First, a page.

There is a lot going on behind the scenes at Noma. The staff and prep area is bigger than the dining room. The ceilings are high and the room is an open space with a kitchen and bins and containers of everything they are working on. There are cookbooks from the floor to the ceiling in a space where they have their family meals and take reservations. There are desks, a foosball table and creative nooks tucked about.
Those of you who follow food and know about Noma have seen the courses, the plating, the processes. But what I loved at @nomacph was the vibe. The people working there have a magical and symbiotic energy that radiated in the dishes. They are so proud of what they do and it shows. They are transparent in what they do, open to share, and take their time when you ask questions. They “teach” as you eat and it’s a gift to be a part of that conversation.
One of my dining mates lives so far north in Canada, they have little access to what most of us eat every day. They are “past the tree line” which means they have no fruit trees, no gardens, no pigs or cows. Their protein is from caribou and fish. They ferment, grow indoors, forage and order food. Tonight, he asked a lot of questions and staff members willingly told him percentages, temperatures and times while he wrote it all down. It was nice they “let us in” and willingly shared what they know.
Noma is a special place where it all comes together. You taste it, you feel it, and it’s wonderful to be a recipient of that thoughtfulness and care. When we set foot in the door, over half the staff came out of the kitchen to say hello. They stood their at the hostess stand with the biggest smiles so happy to welcome us!
It is easy to get caught up in the lists, awards, social media check-ins and hype. It’s significant to both the food industry and to diners for different reasons and there’s no denying that Michelin stars are global currency. Noma may not be a 3-star Michelin restaurant but this is a prime example of why it does not always matter. People who appreciate food at the highest and deepest level fly to Copenhagen just to eat at Noma, and do so repeatedly.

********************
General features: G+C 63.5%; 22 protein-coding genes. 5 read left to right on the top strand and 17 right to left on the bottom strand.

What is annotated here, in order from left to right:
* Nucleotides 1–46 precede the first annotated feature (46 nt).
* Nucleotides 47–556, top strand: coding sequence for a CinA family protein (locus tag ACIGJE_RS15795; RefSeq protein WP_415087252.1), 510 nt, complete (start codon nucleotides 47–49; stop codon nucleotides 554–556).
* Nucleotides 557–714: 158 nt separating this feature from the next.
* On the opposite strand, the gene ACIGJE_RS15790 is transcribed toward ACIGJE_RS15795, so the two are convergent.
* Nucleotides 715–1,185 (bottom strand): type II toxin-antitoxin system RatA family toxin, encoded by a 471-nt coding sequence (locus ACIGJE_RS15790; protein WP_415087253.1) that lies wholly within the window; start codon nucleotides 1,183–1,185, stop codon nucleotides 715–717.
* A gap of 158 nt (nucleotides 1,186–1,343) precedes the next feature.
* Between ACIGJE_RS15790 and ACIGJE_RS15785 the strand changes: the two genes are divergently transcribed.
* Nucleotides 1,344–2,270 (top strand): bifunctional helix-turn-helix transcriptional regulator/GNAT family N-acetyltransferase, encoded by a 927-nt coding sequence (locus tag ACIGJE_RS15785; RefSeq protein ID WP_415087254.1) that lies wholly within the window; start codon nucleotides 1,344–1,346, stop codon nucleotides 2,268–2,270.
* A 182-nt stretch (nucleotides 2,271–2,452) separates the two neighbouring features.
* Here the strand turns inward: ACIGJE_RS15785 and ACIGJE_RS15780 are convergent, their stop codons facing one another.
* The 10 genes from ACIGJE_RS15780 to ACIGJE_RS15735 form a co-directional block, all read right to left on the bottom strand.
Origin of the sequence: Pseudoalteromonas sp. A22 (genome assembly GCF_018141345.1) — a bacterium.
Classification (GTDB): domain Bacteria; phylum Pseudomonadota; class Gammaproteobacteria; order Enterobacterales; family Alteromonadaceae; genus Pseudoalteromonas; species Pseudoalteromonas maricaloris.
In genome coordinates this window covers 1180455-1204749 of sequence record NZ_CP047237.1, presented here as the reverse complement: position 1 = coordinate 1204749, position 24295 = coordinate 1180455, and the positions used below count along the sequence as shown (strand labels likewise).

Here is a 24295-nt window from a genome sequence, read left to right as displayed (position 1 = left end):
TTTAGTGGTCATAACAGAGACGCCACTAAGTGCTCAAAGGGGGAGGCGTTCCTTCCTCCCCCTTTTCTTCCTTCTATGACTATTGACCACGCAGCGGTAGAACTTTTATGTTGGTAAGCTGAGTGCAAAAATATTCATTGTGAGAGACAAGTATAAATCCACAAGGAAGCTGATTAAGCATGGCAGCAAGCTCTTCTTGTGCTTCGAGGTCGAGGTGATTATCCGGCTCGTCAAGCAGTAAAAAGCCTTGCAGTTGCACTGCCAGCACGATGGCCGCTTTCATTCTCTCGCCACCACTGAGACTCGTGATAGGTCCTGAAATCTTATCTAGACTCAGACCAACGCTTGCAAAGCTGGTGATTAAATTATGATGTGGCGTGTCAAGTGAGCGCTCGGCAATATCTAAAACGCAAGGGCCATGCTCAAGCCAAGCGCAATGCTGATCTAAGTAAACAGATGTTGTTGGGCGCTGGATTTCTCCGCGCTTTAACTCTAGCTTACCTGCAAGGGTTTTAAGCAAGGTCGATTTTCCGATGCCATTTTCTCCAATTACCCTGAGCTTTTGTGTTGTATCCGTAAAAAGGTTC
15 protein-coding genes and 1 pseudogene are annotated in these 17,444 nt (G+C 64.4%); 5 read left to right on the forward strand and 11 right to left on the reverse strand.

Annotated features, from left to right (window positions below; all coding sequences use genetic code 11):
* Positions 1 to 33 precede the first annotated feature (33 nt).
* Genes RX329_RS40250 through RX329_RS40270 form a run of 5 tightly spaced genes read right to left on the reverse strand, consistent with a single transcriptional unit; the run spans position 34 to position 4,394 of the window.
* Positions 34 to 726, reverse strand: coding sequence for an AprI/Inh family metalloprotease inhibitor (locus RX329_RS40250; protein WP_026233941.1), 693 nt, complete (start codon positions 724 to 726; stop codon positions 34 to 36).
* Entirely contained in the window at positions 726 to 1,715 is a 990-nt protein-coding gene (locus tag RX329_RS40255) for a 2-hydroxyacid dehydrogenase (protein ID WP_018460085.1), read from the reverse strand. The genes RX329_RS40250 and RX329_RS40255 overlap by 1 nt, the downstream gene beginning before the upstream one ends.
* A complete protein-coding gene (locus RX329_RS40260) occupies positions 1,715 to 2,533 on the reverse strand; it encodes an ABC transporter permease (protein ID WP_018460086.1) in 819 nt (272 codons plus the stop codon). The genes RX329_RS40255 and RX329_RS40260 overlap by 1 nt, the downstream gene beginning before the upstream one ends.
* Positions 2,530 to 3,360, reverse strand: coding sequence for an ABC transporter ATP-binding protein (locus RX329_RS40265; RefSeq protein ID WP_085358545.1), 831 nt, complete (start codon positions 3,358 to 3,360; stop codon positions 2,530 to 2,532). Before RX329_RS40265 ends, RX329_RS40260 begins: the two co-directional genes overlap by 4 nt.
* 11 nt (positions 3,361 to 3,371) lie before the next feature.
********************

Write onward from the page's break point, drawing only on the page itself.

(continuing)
At Noma, there are rooms, shelves and rows of bins, jars and buckets filled with food going through experimental processes that might not be ready for several months or years. And even then, they might discover that the batch is not edible and needs to be thrown out.
Rene Redzepi’s contributions to the culinary landscape can’t be fully quantified until years from now. But if one looks at: restaurant growth in Copenhagen, chefs who have left Noma and what they are doing, where Nordic-influenced food exists, and where else diners can now eat in Copenhagen, there’s no denying that Noma has had impact on shaping Copenhagen tourism as well as food around the world.
At my dinner, different parts of certain ingredients were repeated throughout the menu but used in different ways. Even the deserts had ingredients that were reflective of the earlier parts of the meal. A story told through the food without having to listen to 20 components, is a pure delight for a somewhat seasoned tasting menu diner.
The juice pairings were phenomenal. I predict Noma will also shape beverage programs more than any other restaurant.
And yes, the food was everything I imagined it to be. I take photos to jog my memory about what I ate and to reflect and process everything at a later time. There is no equipment that could capture what I want to remember tonight but I don’t need it because I will remember this for the rest of my life in my heart. ❤️
Video of My Dinner at Noma
Every part of anything edible is explored at Noma. The bee pollen was used as an emulsifier in our scallop dish.
At the 2016 OAD Awards in Copenhagen.